META: The Problem of Fourth Wall Breaking
martinphipps2 at yahoo.com
Sat Aug 2 00:34:48 PDT 2008
On Aug 2, 10:18 am, Arthur Spitzer <arspit... at earthlink.net> wrote:
> Martin Phipps wrote:
> > Alas, breaking the fourth wall is not always a good idea. For
> > example, it is my personal opinion that villains in LNH stories should
> > never be aware that they are in a story because it creates the
> > inherent contradiction of somebody _knowing_ that they are the villain
> > and yet doing nothing to change their ways. Perhaps it would be
> > interesting to have a villain find out that he is not only in a story
> > but that he is considered the villain and see how he would react:
> > after all, nobody in real life actually sees themselves as evil. The
> > problem arises then that when presenting an evil version of the LNH,
> > for example, the LNH's evil counterparts should not refer to
> > themselves as "the evil LNH" but should, in fact, see our LNH as weak
> > and disposable. In is, after all, in the interests of "improving the
> > human race" that (what most of us consider to be) the greatest evils
> > commited in the real world were carried out.
> I disagree about the whole villains shouldn't ever break the Fourth Wall
> It seems you're leaping to bizarre assumptions regarding what happens
> when a villain knows about the fourth wall...
> I think various villains like Steven Howard's Arthur E. L. Presence and
> that lizard creature (IMPLO?) in Retcon Hour who went around canceling
> series were pretty cool villains.
But Arthur E. L. Presence never broke the fourth wall in so far as he
never spoke directly with the writer (as far as he knew) or the
narrator or the readers. Yes, he knew he was in a story but as far as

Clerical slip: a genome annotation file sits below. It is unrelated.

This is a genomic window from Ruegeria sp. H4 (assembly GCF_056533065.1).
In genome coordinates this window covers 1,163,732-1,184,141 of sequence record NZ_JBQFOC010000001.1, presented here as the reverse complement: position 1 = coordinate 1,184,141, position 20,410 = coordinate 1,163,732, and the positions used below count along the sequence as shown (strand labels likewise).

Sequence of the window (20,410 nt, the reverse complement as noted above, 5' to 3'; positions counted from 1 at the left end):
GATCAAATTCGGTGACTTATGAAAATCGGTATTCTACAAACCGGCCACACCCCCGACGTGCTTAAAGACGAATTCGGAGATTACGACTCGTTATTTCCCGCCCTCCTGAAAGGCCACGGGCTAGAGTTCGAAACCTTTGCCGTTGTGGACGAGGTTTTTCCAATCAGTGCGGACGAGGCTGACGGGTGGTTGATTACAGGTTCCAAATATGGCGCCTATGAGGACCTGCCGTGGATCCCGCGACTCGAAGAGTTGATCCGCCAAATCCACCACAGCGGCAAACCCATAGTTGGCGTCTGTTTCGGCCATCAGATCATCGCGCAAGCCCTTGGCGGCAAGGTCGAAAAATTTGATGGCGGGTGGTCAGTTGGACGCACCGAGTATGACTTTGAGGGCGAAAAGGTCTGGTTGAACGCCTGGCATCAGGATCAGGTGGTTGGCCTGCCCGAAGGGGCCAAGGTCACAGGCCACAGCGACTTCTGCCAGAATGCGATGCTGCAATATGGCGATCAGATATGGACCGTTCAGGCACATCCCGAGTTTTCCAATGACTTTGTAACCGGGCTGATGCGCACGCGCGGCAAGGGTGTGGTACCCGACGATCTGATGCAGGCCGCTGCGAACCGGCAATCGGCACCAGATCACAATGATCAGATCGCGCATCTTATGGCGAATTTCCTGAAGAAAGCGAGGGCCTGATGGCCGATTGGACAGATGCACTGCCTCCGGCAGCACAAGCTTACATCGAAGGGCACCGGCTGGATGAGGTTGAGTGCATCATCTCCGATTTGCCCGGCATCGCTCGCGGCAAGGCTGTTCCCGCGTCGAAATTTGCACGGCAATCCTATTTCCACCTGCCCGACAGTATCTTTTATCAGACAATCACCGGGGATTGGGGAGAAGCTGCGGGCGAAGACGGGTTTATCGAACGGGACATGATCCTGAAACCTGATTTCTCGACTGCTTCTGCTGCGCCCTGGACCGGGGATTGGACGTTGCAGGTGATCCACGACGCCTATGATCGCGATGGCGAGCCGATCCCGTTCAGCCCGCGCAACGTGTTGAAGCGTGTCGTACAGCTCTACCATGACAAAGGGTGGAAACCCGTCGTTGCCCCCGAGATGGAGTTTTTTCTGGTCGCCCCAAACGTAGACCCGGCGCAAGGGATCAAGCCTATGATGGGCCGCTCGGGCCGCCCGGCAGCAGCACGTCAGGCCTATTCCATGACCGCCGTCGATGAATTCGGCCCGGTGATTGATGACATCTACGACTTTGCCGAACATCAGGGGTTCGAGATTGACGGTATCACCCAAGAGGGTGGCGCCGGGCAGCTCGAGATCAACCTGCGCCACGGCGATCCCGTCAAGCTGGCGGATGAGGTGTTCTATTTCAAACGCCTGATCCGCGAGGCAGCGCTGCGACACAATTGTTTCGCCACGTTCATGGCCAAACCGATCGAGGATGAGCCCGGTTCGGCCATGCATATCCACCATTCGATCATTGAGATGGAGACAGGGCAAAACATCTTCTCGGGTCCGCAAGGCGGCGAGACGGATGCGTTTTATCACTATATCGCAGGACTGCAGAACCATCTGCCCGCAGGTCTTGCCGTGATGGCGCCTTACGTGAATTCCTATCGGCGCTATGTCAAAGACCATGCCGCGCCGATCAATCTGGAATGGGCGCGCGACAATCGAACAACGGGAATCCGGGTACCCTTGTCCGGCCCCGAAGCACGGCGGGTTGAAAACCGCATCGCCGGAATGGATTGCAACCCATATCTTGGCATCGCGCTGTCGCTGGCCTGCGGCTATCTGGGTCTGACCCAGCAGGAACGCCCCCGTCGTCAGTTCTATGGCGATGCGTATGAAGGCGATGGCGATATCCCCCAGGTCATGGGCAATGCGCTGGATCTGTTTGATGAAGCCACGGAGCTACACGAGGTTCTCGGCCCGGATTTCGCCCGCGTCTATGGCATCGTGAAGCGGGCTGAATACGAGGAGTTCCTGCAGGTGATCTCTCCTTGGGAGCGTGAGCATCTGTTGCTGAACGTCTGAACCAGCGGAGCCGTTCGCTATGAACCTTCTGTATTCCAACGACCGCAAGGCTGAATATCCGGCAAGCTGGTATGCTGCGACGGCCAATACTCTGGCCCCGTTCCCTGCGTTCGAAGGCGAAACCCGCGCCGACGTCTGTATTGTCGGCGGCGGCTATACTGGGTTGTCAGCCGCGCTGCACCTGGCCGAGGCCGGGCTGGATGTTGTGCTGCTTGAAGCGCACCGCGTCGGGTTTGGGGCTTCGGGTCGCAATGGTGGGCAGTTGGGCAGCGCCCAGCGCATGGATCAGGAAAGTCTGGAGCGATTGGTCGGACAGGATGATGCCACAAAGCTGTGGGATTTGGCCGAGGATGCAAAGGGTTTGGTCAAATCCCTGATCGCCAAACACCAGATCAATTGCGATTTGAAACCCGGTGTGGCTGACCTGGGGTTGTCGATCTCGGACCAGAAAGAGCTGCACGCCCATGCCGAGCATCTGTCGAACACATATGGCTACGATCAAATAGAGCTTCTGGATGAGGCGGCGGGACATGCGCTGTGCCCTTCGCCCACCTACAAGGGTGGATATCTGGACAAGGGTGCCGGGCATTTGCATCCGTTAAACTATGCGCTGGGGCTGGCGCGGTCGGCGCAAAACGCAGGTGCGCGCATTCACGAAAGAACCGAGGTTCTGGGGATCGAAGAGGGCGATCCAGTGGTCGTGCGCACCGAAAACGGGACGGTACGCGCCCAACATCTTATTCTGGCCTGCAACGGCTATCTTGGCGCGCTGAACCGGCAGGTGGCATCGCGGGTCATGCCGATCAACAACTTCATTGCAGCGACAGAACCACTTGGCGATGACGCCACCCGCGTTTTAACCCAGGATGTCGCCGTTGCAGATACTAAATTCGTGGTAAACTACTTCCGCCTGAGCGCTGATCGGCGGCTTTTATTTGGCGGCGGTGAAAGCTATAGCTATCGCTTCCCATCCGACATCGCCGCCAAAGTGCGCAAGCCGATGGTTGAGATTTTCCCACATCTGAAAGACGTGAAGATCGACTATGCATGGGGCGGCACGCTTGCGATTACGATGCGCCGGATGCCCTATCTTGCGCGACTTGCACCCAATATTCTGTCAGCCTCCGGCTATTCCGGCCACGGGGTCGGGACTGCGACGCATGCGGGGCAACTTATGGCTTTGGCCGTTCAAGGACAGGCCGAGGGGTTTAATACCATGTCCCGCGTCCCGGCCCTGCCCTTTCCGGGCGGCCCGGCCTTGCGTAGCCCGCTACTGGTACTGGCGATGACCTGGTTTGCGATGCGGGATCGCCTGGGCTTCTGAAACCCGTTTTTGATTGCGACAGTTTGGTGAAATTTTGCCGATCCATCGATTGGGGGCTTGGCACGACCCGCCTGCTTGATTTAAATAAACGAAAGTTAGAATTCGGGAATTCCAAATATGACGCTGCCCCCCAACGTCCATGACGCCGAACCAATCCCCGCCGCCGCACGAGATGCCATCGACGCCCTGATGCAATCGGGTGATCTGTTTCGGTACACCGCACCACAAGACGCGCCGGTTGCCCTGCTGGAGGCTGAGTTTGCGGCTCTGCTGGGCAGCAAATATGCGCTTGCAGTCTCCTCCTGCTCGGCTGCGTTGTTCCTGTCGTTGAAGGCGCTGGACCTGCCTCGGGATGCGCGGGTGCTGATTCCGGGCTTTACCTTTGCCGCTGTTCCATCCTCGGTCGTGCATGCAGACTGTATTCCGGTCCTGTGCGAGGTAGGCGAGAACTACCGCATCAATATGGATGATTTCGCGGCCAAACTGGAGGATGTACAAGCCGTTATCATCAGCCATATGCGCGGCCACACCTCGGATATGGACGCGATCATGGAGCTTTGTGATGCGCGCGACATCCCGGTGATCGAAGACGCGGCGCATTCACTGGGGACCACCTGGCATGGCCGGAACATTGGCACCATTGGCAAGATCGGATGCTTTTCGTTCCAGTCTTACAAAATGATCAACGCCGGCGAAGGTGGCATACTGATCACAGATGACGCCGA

he was concerned he was the one writing it.
I suppose this brings up an interesting point that stories that break
the fourth wall are metafiction but not all metafiction necessarily
breaks the fourth wall.
IMPLO is a good example of a villain who broke the fourth wall: he
refered to any story he was in as part of a "series" which meant he
was aware that somebody out there was writing it. I assumed that
Pointless Death Man also knew about the fourth wall to the extent that
he presumably knew that it was the writer who was sending him out to
kill people... but that was never actually established in story.
Thing is, IMPLO and Pointless Death Man were more like forces of
nature than fleshed out villains. Arthur E. L. Presence is a bit more
interesting: he kills people because he knows he can and thinks nobody
can stop him; he doesn't seem to be aware that somebody else is
> I've thought up a couple of villains myself though I've never used them.
> Fake LNH Writer -- he's a con artist who has the power to trick
> characters into thinking he's a real LNH Writer. He carries around a
> fake LNH Writers Guild card and some fake Saxon Brenton and Tom Russell
> reviews praising the fake series he claims to write...
> The Fourth Wallower -- Some elemental creature who becomes more powerful
> every time someone breaks the fourth wall. A perfect villain for Fourth
> Wall Lass...
> I think some series that broke the fourth wall all the time like
> Badger's Swordmaster and Abhay's Refugees of Net.ropolis were a lot of
> fun. If you can do it well do it... and if you can't...
Again, if the villains wink at the reader and say "Ha ha ha! I'm the
bad guy" then the story is lost on me. You might as well bring in
talking snails at that point. :)
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